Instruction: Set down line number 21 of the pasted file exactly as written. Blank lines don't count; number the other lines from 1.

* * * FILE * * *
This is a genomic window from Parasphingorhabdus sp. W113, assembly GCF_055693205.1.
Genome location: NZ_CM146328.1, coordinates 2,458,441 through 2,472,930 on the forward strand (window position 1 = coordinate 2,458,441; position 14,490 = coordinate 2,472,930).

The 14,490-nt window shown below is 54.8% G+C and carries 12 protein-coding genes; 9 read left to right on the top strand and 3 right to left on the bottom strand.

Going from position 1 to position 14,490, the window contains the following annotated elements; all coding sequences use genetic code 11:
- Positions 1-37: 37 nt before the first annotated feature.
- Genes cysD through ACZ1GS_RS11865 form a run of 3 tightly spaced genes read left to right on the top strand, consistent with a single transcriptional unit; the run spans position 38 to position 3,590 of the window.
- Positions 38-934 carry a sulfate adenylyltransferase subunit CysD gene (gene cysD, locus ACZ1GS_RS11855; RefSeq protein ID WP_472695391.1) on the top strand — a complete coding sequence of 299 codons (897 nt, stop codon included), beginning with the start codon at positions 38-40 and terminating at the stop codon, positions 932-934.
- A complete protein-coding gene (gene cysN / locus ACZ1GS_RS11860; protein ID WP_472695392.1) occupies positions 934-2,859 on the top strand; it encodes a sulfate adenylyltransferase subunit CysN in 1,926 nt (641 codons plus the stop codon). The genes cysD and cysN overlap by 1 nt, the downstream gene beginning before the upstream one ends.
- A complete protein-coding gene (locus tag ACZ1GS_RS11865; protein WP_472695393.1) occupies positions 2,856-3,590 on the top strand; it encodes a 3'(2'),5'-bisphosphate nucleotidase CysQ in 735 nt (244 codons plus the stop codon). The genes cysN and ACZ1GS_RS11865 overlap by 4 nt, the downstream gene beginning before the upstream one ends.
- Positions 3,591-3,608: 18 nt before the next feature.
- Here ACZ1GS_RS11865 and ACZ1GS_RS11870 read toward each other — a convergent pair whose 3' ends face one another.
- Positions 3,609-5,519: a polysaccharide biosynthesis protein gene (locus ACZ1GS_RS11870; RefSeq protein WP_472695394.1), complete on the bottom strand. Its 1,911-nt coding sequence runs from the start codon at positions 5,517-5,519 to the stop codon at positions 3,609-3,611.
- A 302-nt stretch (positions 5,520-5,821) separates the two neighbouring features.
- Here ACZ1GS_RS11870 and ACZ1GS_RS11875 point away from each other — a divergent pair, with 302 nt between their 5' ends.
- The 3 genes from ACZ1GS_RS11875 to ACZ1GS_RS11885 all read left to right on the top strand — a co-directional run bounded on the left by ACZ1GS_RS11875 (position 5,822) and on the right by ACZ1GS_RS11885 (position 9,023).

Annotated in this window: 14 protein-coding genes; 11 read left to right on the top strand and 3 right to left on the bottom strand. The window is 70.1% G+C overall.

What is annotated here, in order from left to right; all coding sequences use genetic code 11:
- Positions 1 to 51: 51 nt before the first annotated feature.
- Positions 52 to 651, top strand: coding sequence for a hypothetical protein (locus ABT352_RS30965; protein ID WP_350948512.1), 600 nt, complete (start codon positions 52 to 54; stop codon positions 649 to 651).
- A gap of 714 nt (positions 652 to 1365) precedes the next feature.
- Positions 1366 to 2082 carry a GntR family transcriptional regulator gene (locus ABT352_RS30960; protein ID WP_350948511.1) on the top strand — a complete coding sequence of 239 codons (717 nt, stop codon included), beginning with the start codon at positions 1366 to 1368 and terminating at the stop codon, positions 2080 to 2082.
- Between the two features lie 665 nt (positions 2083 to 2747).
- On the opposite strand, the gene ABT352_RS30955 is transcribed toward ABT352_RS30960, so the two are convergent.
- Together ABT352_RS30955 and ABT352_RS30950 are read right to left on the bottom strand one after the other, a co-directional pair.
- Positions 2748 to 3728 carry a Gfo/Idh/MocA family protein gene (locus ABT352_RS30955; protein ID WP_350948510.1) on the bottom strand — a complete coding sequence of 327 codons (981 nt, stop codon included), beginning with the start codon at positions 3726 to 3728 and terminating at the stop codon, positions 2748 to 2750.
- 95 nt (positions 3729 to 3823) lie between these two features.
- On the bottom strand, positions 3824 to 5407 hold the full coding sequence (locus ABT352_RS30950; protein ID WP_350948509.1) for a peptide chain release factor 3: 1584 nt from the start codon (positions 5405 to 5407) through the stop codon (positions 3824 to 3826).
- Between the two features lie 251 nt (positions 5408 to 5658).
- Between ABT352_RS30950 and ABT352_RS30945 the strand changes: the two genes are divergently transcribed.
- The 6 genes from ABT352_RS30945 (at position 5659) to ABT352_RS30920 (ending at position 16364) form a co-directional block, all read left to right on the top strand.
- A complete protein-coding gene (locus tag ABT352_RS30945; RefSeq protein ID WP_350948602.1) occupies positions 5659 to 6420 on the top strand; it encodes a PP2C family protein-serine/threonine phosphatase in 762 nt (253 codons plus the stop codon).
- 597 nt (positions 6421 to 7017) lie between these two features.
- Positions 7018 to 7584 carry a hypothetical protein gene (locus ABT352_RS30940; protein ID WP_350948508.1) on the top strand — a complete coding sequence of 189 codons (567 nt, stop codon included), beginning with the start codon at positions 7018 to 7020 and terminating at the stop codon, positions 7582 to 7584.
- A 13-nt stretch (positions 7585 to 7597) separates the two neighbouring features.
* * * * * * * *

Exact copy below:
- Positions 1366 to 2082 carry a GntR family transcriptional regulator gene (locus ABT352_RS30960; protein ID WP_350948511.1) on the top strand — a complete coding sequence of 239 codons (717 nt, stop codon included), beginning with the start codon at positions 1366 to 1368 and terminating at the stop codon, positions 2080 to 2082.